Parting has never been such sweet sorrow

Laura and Alec share a restrained goodbye in 'Brief Encounter'.
Laura and Alec share a restrained goodbye in 'Brief Encounter'.

If the expression “imitation is the sincerest form of flattery” is true, then ‘Brief Encounter’ must be one of the most flattered films ever.

A very English romance, the 1945 film has been the target of countless but affectionate parodies and it’s no coincidence that it usually rates highly in polls of romantic movies.

Its repressed, unrealised but still simmering passion has been much-mocked but more effective in underlining its ill-fated love story than anything more physical would have been, and its tragedy centres on the constraints of the social mores of the day.

Laura Jesson (Celia Johnson), a suburban housewife in a dull but affectionate marriage, is returning from a shopping excursion and while waiting in the railway station is helped by another passenger to remove a piece of grit from her eye. The passenger is Alec Harvey (Trevor Howard), an idealistic doctor who works one day a week as a consultant at the local hospital.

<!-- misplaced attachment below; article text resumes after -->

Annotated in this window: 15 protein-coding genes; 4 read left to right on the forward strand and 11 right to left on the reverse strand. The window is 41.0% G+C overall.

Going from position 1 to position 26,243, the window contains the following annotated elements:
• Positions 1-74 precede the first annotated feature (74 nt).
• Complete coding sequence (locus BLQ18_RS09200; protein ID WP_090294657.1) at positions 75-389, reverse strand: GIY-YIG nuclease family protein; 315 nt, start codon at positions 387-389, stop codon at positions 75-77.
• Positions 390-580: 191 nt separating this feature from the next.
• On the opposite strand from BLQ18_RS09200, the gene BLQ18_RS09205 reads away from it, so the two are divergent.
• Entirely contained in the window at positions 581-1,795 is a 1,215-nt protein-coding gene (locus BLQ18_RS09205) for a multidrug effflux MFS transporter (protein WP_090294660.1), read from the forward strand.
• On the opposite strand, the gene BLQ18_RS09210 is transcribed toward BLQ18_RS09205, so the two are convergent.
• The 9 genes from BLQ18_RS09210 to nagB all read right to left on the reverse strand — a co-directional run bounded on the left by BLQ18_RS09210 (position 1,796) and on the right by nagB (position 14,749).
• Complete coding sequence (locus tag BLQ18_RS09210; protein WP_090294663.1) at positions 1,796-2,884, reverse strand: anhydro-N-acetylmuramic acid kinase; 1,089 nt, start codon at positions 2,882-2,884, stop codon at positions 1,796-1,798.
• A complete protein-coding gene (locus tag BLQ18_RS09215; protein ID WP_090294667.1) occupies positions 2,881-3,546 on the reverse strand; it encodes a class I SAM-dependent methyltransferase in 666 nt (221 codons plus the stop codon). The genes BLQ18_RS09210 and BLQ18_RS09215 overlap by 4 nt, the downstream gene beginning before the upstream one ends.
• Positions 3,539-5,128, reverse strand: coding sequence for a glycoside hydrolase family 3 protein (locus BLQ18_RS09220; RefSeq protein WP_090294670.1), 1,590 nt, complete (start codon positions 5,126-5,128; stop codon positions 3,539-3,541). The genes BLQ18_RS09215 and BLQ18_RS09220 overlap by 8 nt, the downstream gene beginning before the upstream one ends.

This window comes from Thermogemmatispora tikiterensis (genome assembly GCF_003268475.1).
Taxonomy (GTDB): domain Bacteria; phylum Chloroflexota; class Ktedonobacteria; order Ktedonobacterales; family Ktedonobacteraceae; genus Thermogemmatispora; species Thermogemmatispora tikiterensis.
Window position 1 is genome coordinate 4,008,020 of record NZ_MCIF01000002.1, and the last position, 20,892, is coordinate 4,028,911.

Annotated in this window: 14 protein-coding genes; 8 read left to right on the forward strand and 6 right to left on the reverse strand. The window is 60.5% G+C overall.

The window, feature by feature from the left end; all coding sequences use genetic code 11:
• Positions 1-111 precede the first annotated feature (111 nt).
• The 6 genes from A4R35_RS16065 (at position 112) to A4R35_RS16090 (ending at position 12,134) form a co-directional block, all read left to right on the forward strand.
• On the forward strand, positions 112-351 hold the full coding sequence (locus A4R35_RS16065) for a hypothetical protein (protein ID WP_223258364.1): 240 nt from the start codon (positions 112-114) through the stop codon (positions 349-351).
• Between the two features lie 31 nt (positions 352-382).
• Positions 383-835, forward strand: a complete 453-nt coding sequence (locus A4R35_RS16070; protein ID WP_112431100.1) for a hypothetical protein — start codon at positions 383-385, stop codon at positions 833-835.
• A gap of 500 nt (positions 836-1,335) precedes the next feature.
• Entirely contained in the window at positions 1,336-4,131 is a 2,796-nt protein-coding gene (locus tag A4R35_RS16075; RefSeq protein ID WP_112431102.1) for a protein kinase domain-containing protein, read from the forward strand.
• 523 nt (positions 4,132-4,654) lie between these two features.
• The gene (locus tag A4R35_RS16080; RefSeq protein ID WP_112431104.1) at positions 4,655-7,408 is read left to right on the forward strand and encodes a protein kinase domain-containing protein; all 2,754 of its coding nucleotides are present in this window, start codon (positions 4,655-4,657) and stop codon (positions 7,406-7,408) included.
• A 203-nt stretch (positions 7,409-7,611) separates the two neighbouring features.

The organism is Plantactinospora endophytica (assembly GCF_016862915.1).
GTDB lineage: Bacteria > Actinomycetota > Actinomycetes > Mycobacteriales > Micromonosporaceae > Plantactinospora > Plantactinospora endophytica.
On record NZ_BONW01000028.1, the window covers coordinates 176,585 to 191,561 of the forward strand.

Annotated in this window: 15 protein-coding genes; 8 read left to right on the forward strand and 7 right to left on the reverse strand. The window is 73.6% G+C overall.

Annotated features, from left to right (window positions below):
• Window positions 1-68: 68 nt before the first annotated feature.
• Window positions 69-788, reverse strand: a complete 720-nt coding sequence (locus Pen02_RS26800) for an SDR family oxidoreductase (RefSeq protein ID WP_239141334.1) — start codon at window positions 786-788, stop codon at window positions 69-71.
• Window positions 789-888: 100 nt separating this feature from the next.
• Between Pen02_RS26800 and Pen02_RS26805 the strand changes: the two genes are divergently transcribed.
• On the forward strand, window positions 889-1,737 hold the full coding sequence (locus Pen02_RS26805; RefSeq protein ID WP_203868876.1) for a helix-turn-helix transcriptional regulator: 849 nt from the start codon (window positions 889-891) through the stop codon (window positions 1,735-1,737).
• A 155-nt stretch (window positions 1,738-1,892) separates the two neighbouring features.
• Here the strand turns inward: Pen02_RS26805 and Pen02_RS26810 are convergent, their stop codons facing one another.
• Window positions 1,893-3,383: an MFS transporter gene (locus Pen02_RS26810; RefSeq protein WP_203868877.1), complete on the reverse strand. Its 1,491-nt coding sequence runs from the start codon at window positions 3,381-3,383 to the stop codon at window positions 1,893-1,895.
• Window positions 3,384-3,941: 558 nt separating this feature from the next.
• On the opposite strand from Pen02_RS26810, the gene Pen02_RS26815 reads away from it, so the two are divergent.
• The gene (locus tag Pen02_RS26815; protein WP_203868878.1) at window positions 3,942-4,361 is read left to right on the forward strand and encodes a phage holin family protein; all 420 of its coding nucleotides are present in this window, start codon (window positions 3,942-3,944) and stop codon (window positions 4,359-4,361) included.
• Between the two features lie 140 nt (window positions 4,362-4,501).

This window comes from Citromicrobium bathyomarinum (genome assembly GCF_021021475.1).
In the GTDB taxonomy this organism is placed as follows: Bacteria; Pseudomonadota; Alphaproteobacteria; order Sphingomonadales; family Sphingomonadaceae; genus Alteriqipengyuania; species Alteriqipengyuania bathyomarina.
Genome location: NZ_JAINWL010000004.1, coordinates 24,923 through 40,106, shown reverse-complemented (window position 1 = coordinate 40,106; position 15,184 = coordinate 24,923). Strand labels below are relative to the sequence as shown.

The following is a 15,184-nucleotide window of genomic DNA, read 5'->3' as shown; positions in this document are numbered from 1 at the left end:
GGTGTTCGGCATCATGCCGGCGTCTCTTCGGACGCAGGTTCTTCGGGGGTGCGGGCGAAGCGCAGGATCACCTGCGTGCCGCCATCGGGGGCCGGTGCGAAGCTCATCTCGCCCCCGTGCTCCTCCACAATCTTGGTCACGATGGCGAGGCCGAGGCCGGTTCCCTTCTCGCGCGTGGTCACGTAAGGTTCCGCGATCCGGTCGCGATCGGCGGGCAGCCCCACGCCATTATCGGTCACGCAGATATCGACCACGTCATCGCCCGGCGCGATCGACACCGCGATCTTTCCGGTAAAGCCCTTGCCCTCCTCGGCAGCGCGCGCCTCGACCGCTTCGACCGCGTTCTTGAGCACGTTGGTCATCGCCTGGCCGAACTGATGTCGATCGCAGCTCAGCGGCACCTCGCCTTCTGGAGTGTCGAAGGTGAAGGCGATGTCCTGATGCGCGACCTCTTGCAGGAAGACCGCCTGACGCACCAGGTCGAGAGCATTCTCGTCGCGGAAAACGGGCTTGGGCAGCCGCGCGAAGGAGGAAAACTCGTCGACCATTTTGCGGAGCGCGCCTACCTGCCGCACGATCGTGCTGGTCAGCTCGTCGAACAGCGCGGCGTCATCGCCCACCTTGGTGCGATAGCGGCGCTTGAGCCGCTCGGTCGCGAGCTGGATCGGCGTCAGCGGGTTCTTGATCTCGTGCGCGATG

Both are married with two children but, enjoying each other’s company, they arrange to meet again but are troubled to find their innocent and casual relationship quickly developing into love.

Their furtive meetings lead them eventually to the inescapable conclusion that a future together is impossible and they agree to part, Alec accepting the offer of a job in Johannesburg.

The film’s famous scenes set in and around the railway station have become iconic, and there are few more heart-wrenching partings than that of Laura and Alec when they meet there for the last time.

It’s a near-perfect viewing experience, with a script adapted by Noël Coward from his own play, ‘Still Life’, and masterful direction from David Lean, while the performances from Johnson and Howard are almost unbearable to watch as they struggle with the conflict between their emotions and responsibilities. Parting has never been such sweet sorrow, a true classic.